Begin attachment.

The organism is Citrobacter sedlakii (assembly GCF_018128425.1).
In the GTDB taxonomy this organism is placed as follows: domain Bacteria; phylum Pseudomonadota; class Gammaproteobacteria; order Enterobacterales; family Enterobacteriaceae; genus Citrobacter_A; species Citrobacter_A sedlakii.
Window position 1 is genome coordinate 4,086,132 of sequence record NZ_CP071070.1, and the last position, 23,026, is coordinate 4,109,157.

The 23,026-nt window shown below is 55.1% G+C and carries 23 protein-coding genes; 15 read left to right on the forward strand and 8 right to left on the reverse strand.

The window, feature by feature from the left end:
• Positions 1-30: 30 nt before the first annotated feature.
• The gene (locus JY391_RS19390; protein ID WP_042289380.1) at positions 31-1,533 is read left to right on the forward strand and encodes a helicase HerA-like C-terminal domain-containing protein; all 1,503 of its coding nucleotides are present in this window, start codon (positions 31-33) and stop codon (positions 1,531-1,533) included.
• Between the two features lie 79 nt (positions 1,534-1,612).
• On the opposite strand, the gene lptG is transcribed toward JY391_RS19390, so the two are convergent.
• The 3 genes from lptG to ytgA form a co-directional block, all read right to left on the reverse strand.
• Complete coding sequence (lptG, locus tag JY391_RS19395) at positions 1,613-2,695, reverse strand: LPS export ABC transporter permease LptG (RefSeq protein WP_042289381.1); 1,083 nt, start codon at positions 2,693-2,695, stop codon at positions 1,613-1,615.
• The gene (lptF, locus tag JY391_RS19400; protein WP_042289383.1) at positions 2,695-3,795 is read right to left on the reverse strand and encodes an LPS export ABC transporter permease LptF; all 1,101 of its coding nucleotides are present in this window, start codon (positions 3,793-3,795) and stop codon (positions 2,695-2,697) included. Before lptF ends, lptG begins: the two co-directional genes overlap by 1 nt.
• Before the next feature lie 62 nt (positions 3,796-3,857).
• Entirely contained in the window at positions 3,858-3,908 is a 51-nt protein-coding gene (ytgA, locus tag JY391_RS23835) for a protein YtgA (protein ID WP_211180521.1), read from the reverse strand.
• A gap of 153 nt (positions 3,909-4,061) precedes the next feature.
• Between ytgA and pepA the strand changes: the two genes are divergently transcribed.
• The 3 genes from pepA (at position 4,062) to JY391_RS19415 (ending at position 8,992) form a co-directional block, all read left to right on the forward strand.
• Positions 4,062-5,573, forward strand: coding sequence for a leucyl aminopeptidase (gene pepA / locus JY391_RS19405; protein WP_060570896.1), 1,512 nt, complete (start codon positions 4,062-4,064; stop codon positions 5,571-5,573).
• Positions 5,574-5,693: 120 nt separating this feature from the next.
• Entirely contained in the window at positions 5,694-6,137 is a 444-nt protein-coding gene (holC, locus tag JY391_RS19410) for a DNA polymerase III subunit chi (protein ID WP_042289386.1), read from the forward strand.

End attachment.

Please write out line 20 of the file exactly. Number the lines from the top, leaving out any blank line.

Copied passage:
• Entirely contained in the window at positions 5,694-6,137 is a 444-nt protein-coding gene (holC, locus tag JY391_RS19410) for a DNA polymerase III subunit chi (protein ID WP_042289386.1), read from the forward strand.